LISTEN LIVE KPR - On Air: Listen Live to classical, jazz and NPR news Schedule LATEST
KPR 2 - On Air: Listen live to KPR's all talk-radio service, KPR2 Recordings

Share this page              


Your local and regional news for Northeastern Kansas and the surrounding communities, brought to you by the KPR news staff.

How Fred Harvey Changed America from Leavenworth, KS

Perhaps no single person helped civilize the Wild West more than Fred Harvey. An Englishman who immigrated to America in the 1850s, Harvey started a revolutionary business: he fed train passengers along the nation's largest railroad line -- the Atchison, Topeka and the Santa Fe. Working from his home base in Leavenworth, Harvey brought culture, fine food and great service to the frontier. Author Stephen Fried (Freed) has written a book called: "Appetite for America: Fred Harvey and the Business of Civilizing the West - One Meal at a Time." KPR's J. Schafer spoke to Fried (Freed) about Harvey... and how he changed the nation.

That's author Stephen Fried (Freed), speaking with KPR's J. Schafer. Fried's book is called "Appetite for America: Fred Harvey and the Business of Civilizing the West - One Meal at a Time." In 2010, it was named one of the Top Ten Books of the Year by the Wall Street Journal. Stephen Fried (Freed) will be talking about his book at the Kansas City Public Library tonight (THUR) at 6 o'clock. Tomorrow (FRI), Fried will be speaking and attending various events in Leavenworth, Fred Harvey's hometown. For more information on Friday's activities, contact the Leavenworth County Historical Society (913-682-7759).

KS Courts Look to Save E-Filing Program

It wasn't everything he'd hoped for, but the head of the state’s Court system says he's grateful the legislature provided enough money to keep the courts open. It looked for a time like courts might have to close periodically to help make ends meet. In the meantime, lawmakers did strip away approximately 3 million dollars the courts wanted...including 2 million dollars earmarked for the electronic or “e-filing” system. Lawton Nuss says he's already got staff working to keep that program going...

Nuss says the court has been operating with more than 80 unfilled positions for more than a year and a half. He says it's a challenge to conduct business without a full workforce.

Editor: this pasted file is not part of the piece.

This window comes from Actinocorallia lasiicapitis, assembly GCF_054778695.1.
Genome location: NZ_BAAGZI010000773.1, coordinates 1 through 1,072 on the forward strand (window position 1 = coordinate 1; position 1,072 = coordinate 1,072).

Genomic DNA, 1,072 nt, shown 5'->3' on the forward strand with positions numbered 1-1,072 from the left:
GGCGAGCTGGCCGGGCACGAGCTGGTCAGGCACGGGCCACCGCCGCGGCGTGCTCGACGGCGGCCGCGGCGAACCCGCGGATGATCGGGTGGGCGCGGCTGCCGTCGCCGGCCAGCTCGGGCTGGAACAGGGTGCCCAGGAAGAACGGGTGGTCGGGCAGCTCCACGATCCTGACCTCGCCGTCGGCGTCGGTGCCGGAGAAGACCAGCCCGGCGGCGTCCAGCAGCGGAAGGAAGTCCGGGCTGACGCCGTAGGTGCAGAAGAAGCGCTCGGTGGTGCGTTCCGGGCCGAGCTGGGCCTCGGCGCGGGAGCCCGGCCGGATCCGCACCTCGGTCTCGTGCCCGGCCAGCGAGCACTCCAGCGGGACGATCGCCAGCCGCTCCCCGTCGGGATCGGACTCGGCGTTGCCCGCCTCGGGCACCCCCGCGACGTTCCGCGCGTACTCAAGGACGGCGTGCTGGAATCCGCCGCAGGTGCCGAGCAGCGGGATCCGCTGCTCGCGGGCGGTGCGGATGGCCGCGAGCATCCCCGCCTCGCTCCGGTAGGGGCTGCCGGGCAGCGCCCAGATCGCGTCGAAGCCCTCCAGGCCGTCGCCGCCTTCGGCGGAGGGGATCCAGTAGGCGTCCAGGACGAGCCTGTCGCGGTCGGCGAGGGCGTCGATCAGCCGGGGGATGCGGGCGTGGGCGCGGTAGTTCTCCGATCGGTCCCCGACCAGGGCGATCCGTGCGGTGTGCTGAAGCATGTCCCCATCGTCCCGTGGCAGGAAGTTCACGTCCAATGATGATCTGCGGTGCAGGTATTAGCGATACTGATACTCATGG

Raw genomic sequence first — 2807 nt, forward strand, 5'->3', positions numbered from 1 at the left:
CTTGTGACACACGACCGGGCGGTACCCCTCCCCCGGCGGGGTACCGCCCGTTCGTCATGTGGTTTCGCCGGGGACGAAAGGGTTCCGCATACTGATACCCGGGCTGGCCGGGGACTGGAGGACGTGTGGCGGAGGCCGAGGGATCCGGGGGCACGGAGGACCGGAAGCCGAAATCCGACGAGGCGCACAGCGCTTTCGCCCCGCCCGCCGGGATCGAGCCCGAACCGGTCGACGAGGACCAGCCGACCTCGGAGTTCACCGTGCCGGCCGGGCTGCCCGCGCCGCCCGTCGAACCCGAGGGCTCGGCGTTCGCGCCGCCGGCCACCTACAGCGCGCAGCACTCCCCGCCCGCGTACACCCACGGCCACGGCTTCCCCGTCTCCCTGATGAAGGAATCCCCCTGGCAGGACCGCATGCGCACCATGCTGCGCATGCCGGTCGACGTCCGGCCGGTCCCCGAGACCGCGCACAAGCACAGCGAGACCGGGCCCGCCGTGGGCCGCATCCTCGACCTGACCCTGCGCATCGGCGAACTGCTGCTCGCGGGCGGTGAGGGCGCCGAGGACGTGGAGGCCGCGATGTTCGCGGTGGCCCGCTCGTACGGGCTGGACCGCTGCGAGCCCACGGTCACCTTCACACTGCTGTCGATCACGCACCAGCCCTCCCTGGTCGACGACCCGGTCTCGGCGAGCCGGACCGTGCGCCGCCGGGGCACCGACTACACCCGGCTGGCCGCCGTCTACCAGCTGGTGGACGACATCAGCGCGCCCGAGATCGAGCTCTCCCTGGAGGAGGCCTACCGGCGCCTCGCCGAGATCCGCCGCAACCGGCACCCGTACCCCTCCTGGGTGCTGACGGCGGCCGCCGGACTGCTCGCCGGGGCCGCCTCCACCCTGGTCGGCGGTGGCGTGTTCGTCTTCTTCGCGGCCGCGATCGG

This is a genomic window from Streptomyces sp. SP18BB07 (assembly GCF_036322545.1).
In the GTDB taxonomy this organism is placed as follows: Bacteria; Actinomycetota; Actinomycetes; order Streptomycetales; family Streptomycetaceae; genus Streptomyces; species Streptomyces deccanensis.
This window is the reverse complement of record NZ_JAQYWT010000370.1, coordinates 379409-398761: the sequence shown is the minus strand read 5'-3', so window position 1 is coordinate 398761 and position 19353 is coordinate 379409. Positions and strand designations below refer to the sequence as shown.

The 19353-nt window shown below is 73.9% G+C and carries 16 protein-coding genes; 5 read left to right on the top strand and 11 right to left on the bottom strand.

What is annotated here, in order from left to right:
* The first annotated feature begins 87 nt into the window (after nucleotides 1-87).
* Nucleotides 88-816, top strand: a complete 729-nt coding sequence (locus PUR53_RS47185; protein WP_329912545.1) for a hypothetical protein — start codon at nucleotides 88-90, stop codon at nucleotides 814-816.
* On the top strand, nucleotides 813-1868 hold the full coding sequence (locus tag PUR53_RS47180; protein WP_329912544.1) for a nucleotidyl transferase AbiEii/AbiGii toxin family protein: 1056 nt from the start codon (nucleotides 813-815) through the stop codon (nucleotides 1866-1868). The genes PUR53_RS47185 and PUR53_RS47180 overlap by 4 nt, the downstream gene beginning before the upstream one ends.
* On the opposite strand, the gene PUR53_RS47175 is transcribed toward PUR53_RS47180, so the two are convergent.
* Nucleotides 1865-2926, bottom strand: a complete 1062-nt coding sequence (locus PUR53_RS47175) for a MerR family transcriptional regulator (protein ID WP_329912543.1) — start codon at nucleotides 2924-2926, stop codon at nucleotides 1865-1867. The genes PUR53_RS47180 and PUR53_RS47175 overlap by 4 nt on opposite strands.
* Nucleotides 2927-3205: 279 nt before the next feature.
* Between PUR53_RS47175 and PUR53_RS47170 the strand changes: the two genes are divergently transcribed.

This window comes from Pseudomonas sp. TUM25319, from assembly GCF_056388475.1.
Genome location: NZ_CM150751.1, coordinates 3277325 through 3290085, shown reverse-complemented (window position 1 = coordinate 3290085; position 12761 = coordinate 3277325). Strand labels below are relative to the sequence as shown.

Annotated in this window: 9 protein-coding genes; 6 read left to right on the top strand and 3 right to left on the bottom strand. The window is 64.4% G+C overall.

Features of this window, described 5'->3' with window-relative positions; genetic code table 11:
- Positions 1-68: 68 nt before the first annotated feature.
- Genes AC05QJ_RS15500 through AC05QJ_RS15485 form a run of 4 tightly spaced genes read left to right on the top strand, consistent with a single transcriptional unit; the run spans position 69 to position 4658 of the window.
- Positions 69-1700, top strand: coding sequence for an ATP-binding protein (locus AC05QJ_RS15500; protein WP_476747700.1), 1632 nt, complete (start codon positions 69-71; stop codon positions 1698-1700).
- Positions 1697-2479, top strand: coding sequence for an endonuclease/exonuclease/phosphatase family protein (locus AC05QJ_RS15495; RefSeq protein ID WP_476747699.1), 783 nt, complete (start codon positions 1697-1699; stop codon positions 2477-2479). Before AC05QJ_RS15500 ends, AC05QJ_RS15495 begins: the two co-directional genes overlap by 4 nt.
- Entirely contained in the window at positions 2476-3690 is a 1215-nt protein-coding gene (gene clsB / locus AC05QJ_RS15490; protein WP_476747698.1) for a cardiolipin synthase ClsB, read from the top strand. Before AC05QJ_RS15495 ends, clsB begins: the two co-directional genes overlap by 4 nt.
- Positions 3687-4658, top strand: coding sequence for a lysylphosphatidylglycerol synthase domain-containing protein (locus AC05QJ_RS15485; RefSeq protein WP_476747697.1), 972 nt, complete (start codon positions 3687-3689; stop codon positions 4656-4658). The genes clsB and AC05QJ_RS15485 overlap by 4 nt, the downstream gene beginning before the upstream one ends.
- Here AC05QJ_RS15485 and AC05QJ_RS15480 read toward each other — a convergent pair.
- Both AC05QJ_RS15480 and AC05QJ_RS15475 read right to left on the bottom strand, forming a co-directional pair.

KS Courts Get Enough From Budget to Keep Going

he Kansas Courts will be able to stay open during the fiscal year beginning July 1st. Chief Justice Lawton Nuss says he's grateful to the legislature for making sure the courts don’t close. But, he adds he’s disappointed lawmakers didn’t see fit to keep spending on the electronic, or e-filing system.

Lawmakers also stripped funding for a vacant judgeship, and removed money to cover the cost of temporary employees. Nuss says the court has been operating with more than 80 unfilled positions for several years.

Panel Hears Court Criticism in Topeka

If you have a suggestion about how to make the state court system better, a blue-ribbon commission is ready to hear it. The panel is holding a series of 19 public hearings across Kansas and is holding two meetings today (TUE) in Topeka. Ron Keefover is with the Office of Judicial Administration.

But...the panel needs to hear from the public in order to make recommendations on potential reforms. Today's (TUE) meetings will be held at the Topeka Shawnee County Public Library, at 2:30 and at 6:00 p.m. Next week, the panel will hold a hearing in Salina.
Other meetings are scheduled for Wichita, Junction City and Atchison.
The results of the public hearings will be submitted to the Kansas Supreme Court at the end of the year.

Panel Hopes to Improve KS Court System